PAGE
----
Refinancing a Commercial Loan

spreadsheet and calculator on a desk for examining refinancing options
spreadsheet and calculator on a desk for examining refinancing options

Increase in loan repayments

We’ve all seen the doom and gloom in the print and digital media around the cost of borrowing and have probably experienced an increase in our monthly commercial loan repayments, unless on a fixed rate loan, which despite the initial higher cost of borrowing is now paying dividends.

As we know, the increase in the current cost of borrowing is in theory to curb inflation.  Whilst this is a laudable aim, it doesn’t take away from the fact that in the medium term, you’ll be paying approx. 20% more each month, over a typical 20-year loan.

When will the Bank of England reduce the base rate?

The $64,000 question is ‘when will the Bank of England Base Rate reduce?’ The answer is probably when inflation returns to the Bank’s target of 2%. This could be some time, with analysts predicting at least 3 to 5 years before the inflationary supply side chain returns to normal, as too many people are chasing too few goods with energy, petrol, diesel and food stuffs all being key drivers to supply chain inflationary pressures.

This begs the question…

What can I do about my commercial loan repayments in the short to medium term?

What can you do in the short to medium term to counter these pressures that directly impact on your ability to service your loan repayments?

The old saying “cash is king” has never been more apt.  Having liquid funds available are essential, as they provide flexibility during an inflationary period or crisis and many lenders look to your businesses’ cash flow for loan servicing. In banking terms this is known as CFADS (Cash Flow Available for Debt Servicing).

Generally, it is not declining profitability that drives a business into duress or insolvency, but the ability to service its creditors, principally bank loans and VAT liabilities, which result in cash flow duress.

As Basil Fawlty once said “I may be stating the bleedin’ obvious”, but it is generally recognised that many operators focus to much time and attention on revenue, rather than cash flow which in many ways can be seen as counterintuitive, as a top-down strategy is broadly accepted by business pundits, but there is a strong case for a bottom-up strategy, cash flow being the case in point, to avoid duress and an insolvent situation which all lenders test for.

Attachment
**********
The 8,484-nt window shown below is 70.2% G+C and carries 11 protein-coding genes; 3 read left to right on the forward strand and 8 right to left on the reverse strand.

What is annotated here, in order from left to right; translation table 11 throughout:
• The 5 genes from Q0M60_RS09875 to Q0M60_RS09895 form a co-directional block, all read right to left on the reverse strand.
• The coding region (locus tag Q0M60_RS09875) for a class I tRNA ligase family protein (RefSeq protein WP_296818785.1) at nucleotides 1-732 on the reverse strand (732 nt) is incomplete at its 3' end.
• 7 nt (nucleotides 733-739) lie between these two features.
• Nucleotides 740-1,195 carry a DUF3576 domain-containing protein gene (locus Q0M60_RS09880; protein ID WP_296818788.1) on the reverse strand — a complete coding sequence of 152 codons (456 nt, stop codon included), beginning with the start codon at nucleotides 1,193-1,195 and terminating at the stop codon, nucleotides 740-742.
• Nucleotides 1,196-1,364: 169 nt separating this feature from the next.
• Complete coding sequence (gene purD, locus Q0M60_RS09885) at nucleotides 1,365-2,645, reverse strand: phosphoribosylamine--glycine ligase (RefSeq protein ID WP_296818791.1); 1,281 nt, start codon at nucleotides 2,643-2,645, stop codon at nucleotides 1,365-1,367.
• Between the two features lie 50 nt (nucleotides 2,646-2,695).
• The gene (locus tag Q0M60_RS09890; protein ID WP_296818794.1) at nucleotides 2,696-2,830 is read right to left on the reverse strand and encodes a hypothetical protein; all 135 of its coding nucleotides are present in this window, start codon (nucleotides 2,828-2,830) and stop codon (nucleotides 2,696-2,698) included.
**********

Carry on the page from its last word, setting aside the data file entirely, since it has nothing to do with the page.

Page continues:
Improve your businesses cash flow by extending the term of your existing loan.

If your existing lender isn’t sympathetic to rescheduling or extending your loan, then there are a number or lenders in the market who’ll consider the case for refinancing.

This could be on an interest only, or part interest basis over an extended period and lenders often offer a 12-month capital repayment holiday, to take you over the initial cost of the refinancing.

Refinancing your loan may help your business remain secure

Refinancing should be seen in the context of putting your business on a secure basis, as retrospective comparisons on interest rate and the cost of borrowing pail into insignificance, when your business is under threat from your creditors or indeed your own lender.


To find out more how Stewart Hindley & Partners can assist you with your commercial loan or hotel loan refinancing and cash flow, get in touch on 01488 684834 or email


Stewart Hindley
Specialist financial experts helping you secure commercial loans across the hospitality, leisure and commercial property sectors.

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